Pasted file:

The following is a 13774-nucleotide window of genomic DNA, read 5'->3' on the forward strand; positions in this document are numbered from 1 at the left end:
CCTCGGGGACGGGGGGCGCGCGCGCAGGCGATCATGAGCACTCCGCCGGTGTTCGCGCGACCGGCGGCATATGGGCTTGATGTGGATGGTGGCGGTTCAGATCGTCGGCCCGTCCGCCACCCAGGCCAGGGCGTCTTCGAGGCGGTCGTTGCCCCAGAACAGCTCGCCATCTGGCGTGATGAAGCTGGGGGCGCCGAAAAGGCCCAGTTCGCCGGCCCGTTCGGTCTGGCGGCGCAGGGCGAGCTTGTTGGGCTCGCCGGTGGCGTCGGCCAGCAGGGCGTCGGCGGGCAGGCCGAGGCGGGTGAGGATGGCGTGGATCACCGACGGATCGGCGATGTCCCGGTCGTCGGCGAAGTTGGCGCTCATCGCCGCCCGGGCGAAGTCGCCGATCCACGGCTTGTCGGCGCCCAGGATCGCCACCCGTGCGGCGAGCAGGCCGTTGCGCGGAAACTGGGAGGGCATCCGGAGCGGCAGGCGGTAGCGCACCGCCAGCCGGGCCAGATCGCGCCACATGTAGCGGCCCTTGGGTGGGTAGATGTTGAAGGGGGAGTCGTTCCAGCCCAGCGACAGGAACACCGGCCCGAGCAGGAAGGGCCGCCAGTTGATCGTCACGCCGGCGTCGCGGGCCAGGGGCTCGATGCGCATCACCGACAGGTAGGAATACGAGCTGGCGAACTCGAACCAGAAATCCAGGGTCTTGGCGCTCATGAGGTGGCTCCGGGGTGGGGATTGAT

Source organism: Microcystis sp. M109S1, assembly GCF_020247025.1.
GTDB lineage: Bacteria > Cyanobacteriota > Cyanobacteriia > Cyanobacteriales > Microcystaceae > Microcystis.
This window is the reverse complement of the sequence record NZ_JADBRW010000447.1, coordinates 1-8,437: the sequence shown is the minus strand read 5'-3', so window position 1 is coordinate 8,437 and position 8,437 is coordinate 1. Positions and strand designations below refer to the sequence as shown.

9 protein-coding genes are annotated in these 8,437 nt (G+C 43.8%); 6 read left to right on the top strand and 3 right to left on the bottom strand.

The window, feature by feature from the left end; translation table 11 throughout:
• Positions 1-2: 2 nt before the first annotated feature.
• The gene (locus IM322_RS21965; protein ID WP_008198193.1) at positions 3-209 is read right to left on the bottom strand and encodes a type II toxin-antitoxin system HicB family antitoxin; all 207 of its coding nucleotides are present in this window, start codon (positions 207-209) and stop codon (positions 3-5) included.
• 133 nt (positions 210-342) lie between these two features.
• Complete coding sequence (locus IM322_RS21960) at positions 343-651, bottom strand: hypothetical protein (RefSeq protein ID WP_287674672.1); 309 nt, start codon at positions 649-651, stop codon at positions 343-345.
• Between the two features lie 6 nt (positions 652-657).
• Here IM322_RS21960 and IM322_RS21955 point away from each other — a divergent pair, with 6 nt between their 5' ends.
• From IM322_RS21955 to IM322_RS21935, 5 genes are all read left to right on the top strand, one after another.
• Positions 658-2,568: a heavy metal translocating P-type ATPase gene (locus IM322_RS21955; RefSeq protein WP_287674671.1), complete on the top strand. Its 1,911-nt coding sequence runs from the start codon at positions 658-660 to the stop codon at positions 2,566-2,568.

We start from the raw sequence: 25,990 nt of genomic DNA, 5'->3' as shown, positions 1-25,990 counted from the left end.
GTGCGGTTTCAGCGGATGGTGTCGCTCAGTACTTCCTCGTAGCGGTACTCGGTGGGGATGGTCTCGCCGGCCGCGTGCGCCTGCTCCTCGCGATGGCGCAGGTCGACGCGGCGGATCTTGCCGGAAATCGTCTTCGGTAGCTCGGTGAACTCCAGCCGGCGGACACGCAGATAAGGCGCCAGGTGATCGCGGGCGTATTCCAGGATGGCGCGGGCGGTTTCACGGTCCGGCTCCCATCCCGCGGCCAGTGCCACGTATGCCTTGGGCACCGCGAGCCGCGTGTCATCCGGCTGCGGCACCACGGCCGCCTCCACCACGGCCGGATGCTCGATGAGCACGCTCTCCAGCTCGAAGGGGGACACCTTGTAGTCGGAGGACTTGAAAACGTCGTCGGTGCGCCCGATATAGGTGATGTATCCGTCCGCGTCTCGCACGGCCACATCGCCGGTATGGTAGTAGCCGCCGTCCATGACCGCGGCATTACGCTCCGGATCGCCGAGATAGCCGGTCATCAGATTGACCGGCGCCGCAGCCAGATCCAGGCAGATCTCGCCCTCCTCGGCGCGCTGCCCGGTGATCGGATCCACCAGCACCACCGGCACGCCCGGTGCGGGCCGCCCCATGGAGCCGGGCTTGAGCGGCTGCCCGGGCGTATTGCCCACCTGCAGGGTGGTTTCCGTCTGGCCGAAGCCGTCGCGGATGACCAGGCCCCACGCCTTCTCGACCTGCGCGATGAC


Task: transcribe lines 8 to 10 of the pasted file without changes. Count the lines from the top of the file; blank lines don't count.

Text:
• Positions 1-2: 2 nt before the first annotated feature.
• The gene (locus IM322_RS21965; protein ID WP_008198193.1) at positions 3-209 is read right to left on the bottom strand and encodes a type II toxin-antitoxin system HicB family antitoxin; all 207 of its coding nucleotides are present in this window, start codon (positions 207-209) and stop codon (positions 3-5) included.
• 133 nt (positions 210-342) lie between these two features.